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Published: Friday, December 21, 2012, 12:01 a.m.

'This is 40': Midlife angst doesn't really fit Apatow formula

  • Paul Rudd and Leslie Mann reprise their "Knocked Up" roles of Pete and Debbie in Judd Apatow's "This Is 40."

    Universal Pictures

    Paul Rudd and Leslie Mann reprise their "Knocked Up" roles of Pete and Debbie in Judd Apatow's "This Is 40."

Much closer in form to the relationship dramas of James L. Brooks than to his own potty-mouthed comedies of the past, Judd Apatow's "This is 40" is the moviemaker's chance to act his age -- but keep the sex jokes and toilet humor.
Maybe that stuff doesn't age well, because "This is 40" mostly flounders around in the tension between keeping it funny and keeping it real. Even Apatow's indulgent "Funny People" is more consistent by comparison.
"This is 40" re-visits supporting characters from Apatow's "Knocked Up." Here we focus on Pete and Debbie, responsible married couple and parents to two daughters. They are played, as before, by Paul Rudd and Leslie Mann; the daughters are played by Maude and Iris Apatow, the real-life daughters of Leslie Mann and Judd Apatow.
Debbie's turning 40, which is reason enough for a little despair and re-assessment. Her marriage to Pete is punctuated by money worries and blow-out arguments, which are played as realistically as possible.
I think Apatow is trying something perfectly admirable here: to suggest how messy life is, and to admit that very serious moments of soul-searching can frequently sit side-by-side with inappropriate comments and embarrassing bodily functions.
By calling his movie "This is 40" and aiming at a certain generation-defining mood, Apatow is reaching quite a bit beyond a casual dramedy. This ambition is confirmed by the 135-minute running time.
The sprawl allows for the large cast of actors to work their specialties. In the case of Albert Brooks, who plays Pete's dad, this is understandable; Brooks' comic zingers are always welcome (he skeptically sizes up a supposedly valuable John Lennon lithograph by muttering, "I think it's a Ringo").
But comedy bits by people like Jason Segel and Charlyne Yi steer the movie in directions that don't seem in any way relevant to the main subject, except they struck Apatow as funny.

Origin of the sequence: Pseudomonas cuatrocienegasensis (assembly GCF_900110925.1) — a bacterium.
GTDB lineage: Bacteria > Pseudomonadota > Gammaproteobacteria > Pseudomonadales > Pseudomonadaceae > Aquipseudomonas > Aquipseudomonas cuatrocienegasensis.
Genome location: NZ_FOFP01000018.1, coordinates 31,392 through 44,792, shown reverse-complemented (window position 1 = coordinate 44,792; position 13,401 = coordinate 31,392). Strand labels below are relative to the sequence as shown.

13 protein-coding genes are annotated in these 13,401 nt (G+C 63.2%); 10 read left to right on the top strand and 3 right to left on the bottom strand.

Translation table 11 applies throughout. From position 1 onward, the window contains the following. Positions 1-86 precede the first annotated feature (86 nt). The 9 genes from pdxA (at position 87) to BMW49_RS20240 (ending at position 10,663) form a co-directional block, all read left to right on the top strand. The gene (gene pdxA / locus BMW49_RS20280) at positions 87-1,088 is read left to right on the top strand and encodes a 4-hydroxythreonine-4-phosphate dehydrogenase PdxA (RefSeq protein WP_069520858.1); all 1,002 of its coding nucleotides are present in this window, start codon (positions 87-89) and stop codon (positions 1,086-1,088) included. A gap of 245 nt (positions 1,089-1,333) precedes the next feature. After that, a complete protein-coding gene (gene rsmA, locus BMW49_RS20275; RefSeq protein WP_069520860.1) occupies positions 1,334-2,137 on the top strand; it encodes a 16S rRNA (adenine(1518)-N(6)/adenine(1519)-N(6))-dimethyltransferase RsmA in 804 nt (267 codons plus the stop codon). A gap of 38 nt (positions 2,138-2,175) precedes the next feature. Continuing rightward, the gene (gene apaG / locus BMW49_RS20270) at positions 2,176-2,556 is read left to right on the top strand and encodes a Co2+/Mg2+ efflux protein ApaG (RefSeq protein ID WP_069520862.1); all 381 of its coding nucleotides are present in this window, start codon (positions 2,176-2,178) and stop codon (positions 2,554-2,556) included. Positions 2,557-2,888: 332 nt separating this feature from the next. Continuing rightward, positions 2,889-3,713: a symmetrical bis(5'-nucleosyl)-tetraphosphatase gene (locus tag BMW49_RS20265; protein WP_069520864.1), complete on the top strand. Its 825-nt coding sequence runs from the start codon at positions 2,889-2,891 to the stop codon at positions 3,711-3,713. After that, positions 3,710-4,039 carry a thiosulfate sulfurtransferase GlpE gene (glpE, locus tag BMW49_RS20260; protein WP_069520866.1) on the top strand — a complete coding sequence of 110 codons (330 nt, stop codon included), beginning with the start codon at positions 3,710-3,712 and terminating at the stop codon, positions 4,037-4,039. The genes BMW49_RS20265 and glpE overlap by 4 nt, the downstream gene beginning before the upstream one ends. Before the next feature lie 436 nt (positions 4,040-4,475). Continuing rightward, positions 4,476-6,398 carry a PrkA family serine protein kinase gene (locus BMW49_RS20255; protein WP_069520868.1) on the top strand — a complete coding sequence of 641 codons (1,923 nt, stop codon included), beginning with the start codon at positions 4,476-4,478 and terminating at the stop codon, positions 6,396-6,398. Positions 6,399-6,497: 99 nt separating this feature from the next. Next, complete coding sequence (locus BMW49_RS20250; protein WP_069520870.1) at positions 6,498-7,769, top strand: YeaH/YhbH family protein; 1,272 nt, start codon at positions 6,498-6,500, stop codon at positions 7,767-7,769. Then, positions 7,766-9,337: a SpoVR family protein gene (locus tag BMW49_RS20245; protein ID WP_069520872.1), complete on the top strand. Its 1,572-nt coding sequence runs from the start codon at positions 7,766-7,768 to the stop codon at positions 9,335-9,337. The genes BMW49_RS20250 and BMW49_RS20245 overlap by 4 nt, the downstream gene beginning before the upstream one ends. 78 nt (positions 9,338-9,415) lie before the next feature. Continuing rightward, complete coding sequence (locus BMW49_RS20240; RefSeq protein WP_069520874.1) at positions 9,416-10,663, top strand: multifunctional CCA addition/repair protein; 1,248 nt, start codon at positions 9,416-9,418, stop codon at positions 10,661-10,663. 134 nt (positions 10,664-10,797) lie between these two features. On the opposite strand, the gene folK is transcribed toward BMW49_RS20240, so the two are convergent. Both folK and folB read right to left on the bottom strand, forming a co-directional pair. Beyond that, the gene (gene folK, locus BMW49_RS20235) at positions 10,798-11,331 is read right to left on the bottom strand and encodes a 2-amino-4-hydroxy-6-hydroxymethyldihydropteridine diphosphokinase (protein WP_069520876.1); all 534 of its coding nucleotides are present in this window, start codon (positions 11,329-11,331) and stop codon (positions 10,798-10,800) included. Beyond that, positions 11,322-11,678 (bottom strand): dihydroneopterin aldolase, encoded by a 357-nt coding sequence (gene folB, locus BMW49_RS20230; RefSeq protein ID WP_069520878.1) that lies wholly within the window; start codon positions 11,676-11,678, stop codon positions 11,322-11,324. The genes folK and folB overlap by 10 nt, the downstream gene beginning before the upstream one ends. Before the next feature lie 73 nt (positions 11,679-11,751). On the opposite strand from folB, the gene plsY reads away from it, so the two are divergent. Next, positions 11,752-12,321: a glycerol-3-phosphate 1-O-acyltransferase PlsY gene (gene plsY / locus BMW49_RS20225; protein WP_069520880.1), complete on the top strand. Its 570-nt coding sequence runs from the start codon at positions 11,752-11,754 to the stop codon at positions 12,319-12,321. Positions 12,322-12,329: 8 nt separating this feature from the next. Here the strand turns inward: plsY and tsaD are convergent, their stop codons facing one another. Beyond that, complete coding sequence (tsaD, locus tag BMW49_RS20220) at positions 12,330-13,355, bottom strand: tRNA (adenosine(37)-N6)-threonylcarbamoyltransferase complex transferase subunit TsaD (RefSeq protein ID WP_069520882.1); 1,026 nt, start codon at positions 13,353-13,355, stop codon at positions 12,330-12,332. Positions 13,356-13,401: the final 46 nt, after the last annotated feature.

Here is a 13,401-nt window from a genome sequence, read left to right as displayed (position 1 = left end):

And there's a long section involving Debbie's insult to a grade-school kid that results in a hilarious scene from Melissa McCarthy ("Bridesmaids"), which would be fine except that McCarthy's amusing ad-libs have nothing to do with the realistic world we've been inhabiting.
On the plus side, Apatow's daughters are excellent, and the lead turns by Rudd and Mann are appealing enough.
But everything about the movie sounds like unfiltered Apatow-speak: Whether delivered by a high-school kid, a young woman or an older man, everyone fires off their one-liners with the same uncensored enthusiasm (if everybody in America actually talked about sex this openly, we might be a much healthier country).
It'll be interesting to see whether Apatow's fans stick with him here. Maybe 40-year-olds still go to movies like this, but I suspect "the next Judd Apatow" is already hatching an outrageous comedy that Apatow's fans will find far too crass and vulgar for their tastes. And that movie will make a billion.
"This is 40" (2 stars)
Judd Apatow directs this visit with a couple of characters from "Knocked Up," the parents played by Paul Rudd and Leslie Mann. Along with the customary sex talk, Apatow lets the domestic details and marital arguments fly, dragging the movie into an uneasy place between ad-libbed absurdity and brutal realism. It doesn't really work, especially at 135 minutes.
Rated: R, for language, nudity, subject matter.
Showing: Alderwood, Everett, Galaxy Monroe, Marysville, Stanwood, Pacific Place, Sundance, Thornton Place, Woodinville, Cascade Mall.
Story tags » Movies

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